Bulls

Bulls: Tables turn for Jimmy Butler in restricted free agency

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Bulls: Tables turn for Jimmy Butler in restricted free agency

Rubber, meet road.

While Bulls general manager Gar Forman intimated the Jimmy Butler situation would be resolved sooner rather than later at the announcement following the selection of first-round draft pick Bobby Portis, actions still had to follow from both sides.

The Bulls fired the first salvo, so to speak, in extending a qualifying offer and maximum qualifying offer to their restricted free agent. A maximum qualifying offer essentially limits Butler’s options as far as seeking an offer sheet from a prospective suitor, as the Collective Bargaining Agreement prevents a team from offering anything less than a three-year contract (which the Bulls will assuredly match) but it can’t contain any early termination options.

The Bulls don’t believe Butler wants out of Chicago like the rumor mill has suggested in recent weeks, but extending the maximum qualifying offer certainly gives the impression they were at least concerned about the possibility.

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In this era of the CBA, that mechanism hasn’t been used, and rarely has a player of Butler’s caliber actually signed the initial qualifying offer—which on par, causes a player to lose money that will be hard to recoup with a very limited time to maximize earnings’ potential.

Detroit’s Greg Monroe rolled the dice on it last summer, turning down a deal in excess of $50 million when the Pistons wouldn’t trade him, choosing to sign a qualifying offer that would grant him unrestricted free agency while playing for just $5.4 million.

Monroe was dealing with a different set of circumstances than Butler, choosing not to take a chance on a new coach and new regime in Stan Van Gundy after years of losing and frustration.

Butler will have a new coach this season in Fred Hoiberg, but that could save his body from leading the league in minutes as he did under Tom Thibodeau, and he knows the Bulls’ brain trust very well.

Add to it, the Bulls have made the playoffs every year and seemingly have been on the doorstep of conference supremacy, as Butler has progressed and developed every year since entering the league in 2011.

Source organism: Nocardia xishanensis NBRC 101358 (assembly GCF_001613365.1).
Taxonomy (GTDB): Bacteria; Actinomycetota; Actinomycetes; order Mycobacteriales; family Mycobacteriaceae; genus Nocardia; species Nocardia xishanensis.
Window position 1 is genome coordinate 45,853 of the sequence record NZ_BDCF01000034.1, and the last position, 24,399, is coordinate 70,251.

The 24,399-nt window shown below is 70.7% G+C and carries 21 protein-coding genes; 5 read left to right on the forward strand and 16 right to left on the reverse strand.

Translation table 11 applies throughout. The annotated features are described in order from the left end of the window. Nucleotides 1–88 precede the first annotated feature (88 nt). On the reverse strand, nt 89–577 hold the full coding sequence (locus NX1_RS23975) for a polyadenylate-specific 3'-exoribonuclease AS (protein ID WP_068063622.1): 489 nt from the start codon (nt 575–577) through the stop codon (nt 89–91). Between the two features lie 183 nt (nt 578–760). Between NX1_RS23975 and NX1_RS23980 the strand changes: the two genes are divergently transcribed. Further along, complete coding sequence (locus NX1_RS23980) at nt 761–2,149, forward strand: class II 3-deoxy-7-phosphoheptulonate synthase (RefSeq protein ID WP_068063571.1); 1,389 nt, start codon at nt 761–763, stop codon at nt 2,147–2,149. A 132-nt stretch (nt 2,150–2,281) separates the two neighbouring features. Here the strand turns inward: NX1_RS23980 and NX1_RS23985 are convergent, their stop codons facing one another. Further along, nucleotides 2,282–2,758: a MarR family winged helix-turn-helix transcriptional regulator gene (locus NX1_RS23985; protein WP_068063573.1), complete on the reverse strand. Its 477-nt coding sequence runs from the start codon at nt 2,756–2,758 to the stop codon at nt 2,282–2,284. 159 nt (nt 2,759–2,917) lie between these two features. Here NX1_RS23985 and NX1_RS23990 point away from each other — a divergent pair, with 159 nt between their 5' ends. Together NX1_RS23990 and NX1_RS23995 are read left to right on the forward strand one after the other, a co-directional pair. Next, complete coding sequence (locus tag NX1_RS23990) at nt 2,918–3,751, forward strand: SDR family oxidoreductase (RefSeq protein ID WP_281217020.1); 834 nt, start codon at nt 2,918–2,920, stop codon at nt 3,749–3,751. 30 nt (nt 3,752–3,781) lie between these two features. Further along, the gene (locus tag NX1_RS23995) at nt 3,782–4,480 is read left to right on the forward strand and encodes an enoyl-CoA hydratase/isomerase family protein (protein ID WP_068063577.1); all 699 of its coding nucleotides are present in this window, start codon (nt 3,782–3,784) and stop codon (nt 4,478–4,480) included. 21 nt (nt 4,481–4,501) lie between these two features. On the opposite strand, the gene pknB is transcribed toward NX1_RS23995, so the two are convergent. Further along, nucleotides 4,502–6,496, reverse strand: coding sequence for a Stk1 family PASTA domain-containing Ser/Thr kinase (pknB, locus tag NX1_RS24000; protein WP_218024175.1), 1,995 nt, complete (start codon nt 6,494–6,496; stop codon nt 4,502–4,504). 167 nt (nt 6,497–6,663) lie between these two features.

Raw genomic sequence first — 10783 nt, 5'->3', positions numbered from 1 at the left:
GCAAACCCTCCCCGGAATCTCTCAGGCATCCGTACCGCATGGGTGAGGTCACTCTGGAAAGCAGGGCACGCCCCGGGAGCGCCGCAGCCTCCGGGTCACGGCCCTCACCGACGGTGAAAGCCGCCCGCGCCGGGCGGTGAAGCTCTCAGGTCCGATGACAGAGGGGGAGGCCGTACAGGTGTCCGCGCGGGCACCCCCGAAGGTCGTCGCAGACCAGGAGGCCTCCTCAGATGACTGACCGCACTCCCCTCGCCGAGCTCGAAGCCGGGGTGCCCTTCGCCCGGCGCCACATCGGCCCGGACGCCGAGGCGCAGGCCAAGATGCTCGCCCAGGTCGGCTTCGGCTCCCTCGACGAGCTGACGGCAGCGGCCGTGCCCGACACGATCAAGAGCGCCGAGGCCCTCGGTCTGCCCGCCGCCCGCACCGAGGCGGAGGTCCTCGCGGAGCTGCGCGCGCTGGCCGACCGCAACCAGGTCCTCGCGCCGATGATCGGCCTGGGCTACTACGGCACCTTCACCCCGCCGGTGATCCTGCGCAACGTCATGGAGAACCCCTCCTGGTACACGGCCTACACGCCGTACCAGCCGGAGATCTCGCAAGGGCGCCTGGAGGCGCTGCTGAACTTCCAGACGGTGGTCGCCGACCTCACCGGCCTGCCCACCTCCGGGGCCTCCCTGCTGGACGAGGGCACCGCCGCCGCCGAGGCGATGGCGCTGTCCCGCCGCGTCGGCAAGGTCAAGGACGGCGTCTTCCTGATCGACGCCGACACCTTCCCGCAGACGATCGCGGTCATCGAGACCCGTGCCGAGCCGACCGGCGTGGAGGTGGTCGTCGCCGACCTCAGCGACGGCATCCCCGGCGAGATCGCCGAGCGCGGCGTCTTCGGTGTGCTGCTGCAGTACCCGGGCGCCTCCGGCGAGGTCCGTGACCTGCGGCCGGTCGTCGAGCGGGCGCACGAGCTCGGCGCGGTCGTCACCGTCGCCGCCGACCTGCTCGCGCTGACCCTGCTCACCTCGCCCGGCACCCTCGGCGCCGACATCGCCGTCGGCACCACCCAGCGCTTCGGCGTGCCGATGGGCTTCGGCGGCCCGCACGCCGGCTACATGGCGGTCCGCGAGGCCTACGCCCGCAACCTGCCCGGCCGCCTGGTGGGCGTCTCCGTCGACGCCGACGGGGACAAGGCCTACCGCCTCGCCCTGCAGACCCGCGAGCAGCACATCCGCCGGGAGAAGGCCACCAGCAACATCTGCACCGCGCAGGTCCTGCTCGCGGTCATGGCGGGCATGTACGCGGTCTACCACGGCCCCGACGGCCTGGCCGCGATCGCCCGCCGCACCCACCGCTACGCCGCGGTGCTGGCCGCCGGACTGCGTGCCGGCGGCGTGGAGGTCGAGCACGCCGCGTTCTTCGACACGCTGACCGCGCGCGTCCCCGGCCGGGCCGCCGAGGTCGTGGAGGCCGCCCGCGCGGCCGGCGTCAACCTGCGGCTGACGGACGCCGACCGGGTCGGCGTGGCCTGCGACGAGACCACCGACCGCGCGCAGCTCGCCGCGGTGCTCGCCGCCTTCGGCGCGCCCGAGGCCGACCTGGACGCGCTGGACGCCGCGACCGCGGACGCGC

Perhaps it’s as simple as Butler wanting to hear how much other teams want him. After all, he wasn’t heavily recruited coming out of high school, having to enroll at junior college before going to Marquette, where he had to fight to become the last pick of the first round.

Heck, his contract negotiations before the season with the Bulls were contentious enough, as the two sides couldn’t come to an agreement—one that if the Bulls signed him to would be an outright bargain for the next four seasons.

So now, Butler finally has a say—somewhat.

He bet on himself to become a bonafide All-Star this season, heard “MVP” chants during fourth quarters of playoff games and now doesn’t have to beg for what he believes he’s rightly earned.

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Butler can take meetings with other franchises, although the current setup makes it hard for even the most interested team to come forward because of how impossible it is to obtain his services now. But he can sit back and listen to how coveted he is, how he’d be featured as a star should the opportunity present itself and for the first time in a very long time, Butler doesn’t have to fight.

He can weigh his options, and take the five-year, $90 million deal that has the potential to set his family up for life—or accept a shorter contract in order to catch the huge windfall that will hit the salary cap due to the new TV contracts in the next couple of years.

Whether he wants to get out of Chicago is immaterial at this point, which will only be displayed if he takes the one-year qualifying offer of around $4.4 million just to be free next summer.

What matters is Butler will be in a Bulls uniform next year playing for Hoiberg, being able to deal with the outcome of a situation he dictated—to a degree.

He won’t be begging or wondering, he will have seen all of his desirable options laid in front of him, being treated like the prize instead of the afterthought.